View Full Version : Awesome recovery from scleroderma

07-20-2009, 09:31 PM
Don't get me wrong, I think this is wonderful, but would this be called the placebo effect if he had the treatment outside the U.S.?

Retired Perth Amboy principal 'reborn' after stem-cell transplant

By SUZZANE C. RUSSELL July 19, 2009

PERTH AMBOY ? Michael George feels so good he can pinch himself.

And today, after undergoing an autologous adult stem-cell transplant 14 months ago to stop his advanced case of scleroderma, an incurable autoimmune disease that causes excess collagen to make skin tighten and feel hard and thick, George is able to pinch his pliable skin. He's also able to open his mouth real wide.

?I feel really good,? said George, a retired William C. McGinnis School principal, who in April was taken off all medications, including antibiotics, related to his transplant.

?I feel I was reborn,? George said. ?It's great to be alive.?

It was at his one-year check-up in April doctors told George, an avid fisherman, that he can now do anything he wants.

He recently returned from a five-day trip to Martha's Vineyard, where he went fishing with friends. And soon George will travel to Spain with his wife, Alice, brother and sister and their families during which he will celebrate his 40th wedding anniversary.

?We're looking forward to it,? he said.

And he's spending lots of time this summer on his 22-foot fishing boat, which he affectionately refers to as ?my baby? and along the city's marina.

?This is my passion,? said George while sitting along the marina. ?This is my kind of weather.?

Just before the March 13, 2008, adult stem-cell transplant, George's skin was stiff and his face was tight. He had a hard time swallowing. Doctors were concerned his condition was spreading internally to the point it might close his esophagus and damage his heart and lungs.

The procedure George underwent at Northwestern Memorial Hospital in Chicago involved taking stem cells from his bone marrow, cleaning and freezing them while he received large doses of chemotherapy to cleanse his immune system before the stem cells were put back into his body to grow.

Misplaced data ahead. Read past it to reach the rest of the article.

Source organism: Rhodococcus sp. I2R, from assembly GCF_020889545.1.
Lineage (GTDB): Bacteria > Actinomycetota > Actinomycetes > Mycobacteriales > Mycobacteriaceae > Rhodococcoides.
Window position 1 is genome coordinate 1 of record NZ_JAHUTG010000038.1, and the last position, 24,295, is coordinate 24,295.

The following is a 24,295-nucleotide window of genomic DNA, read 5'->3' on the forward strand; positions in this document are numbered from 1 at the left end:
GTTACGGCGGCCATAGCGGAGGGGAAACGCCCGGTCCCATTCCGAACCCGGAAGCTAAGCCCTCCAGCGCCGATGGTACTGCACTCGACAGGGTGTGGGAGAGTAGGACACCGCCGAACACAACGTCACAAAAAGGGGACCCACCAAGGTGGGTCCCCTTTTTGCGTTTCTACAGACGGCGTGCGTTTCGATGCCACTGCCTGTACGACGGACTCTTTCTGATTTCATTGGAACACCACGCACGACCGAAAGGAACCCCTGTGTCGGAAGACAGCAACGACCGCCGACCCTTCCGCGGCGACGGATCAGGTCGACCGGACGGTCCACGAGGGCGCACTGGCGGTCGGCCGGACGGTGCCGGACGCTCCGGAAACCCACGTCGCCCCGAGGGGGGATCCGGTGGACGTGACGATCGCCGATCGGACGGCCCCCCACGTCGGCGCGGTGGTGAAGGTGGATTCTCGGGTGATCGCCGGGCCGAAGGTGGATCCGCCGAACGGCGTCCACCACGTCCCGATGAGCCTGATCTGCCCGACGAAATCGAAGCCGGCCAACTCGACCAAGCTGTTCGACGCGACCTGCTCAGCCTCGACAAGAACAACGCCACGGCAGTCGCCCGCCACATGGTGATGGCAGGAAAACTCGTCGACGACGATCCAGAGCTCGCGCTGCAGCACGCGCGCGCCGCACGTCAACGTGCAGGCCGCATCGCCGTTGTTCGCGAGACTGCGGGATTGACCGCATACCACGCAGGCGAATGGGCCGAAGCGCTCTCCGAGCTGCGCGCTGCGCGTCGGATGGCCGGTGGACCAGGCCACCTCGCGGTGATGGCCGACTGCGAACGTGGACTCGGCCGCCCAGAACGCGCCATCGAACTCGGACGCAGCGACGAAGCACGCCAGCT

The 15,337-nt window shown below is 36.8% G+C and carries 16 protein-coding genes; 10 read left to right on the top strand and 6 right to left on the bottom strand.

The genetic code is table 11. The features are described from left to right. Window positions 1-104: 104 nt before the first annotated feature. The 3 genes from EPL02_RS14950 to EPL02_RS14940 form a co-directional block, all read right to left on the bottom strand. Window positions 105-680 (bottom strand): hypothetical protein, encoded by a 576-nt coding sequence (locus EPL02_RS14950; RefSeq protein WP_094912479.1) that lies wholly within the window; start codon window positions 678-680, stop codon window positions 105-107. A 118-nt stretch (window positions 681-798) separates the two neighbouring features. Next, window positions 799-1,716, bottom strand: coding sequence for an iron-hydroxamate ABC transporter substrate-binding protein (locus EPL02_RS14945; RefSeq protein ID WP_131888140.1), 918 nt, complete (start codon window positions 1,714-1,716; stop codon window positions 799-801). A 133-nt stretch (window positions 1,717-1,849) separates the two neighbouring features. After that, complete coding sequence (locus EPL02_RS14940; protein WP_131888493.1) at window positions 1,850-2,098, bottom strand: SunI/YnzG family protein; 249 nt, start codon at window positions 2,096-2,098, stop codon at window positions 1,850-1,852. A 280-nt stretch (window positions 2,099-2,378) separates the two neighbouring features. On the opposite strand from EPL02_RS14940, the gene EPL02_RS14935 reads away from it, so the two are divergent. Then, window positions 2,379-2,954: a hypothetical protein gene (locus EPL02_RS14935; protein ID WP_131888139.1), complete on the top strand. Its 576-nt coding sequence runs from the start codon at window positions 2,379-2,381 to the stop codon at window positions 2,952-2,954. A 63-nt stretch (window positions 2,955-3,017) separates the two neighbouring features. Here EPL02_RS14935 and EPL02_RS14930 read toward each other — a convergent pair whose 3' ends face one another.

He said a stainless steel vat with a long cylinder contained the stem cells that were put into a syringe and his body.

He was asked to identify any distinct smells.

?It smelled like cream corn. It filled the whole hall,? George said. ?They couldn't explain it. It was so strange.?

George said when he returned to the hospital for visits he knew if he smelled cream corn that someone had undergone a stem-cell transplant.

?I eat a lot of corn now,? he joked.

George stayed in the hospital for nearly three weeks and remained in Chicago for about three months staying in a hotel affiliated with the hospital which offered apartment-like accommodations for transplant patients.

The night he returned to Perth Amboy, George remembers being able to bend down to pick up the luggage from the trunk of the cab. These days his knees are giving him some trouble when he bends due to arthritis.

George said the procedure didn't cure him, but it stopped the disease and reverses it to a certain extent.

?In April the doctor said "are you sure I didn't give you a lung transplant, instead of a stem cell transplant,? he said, noting both his lungs and heart are now in good condition.

Following the transplant, George said his body has a low tolerance for cold weather and he has to really bundle up. He may spend part of the upcoming winter visiting a friend in California and his son, who lives on the island of St. Vincent.

George said he really appreciates life and everyone at his church, the school district and city who wrote or e-mailed him and contributed toward his medical expenses, which were more than $200,000.

He now wants to pay it forward by helping others facing adult stem-cell transplants.

?I'm like an advocate,? said George, who sees his role as offering a helping hand, just as others who had been through the procedure had helped him. ?We advocate among each other.

It helps them, and it helps me too. All my life I wanted to help people. Helping kids was my forte. Now to help someone in need who doesn't know what to expect, it raises it to a whole different level.?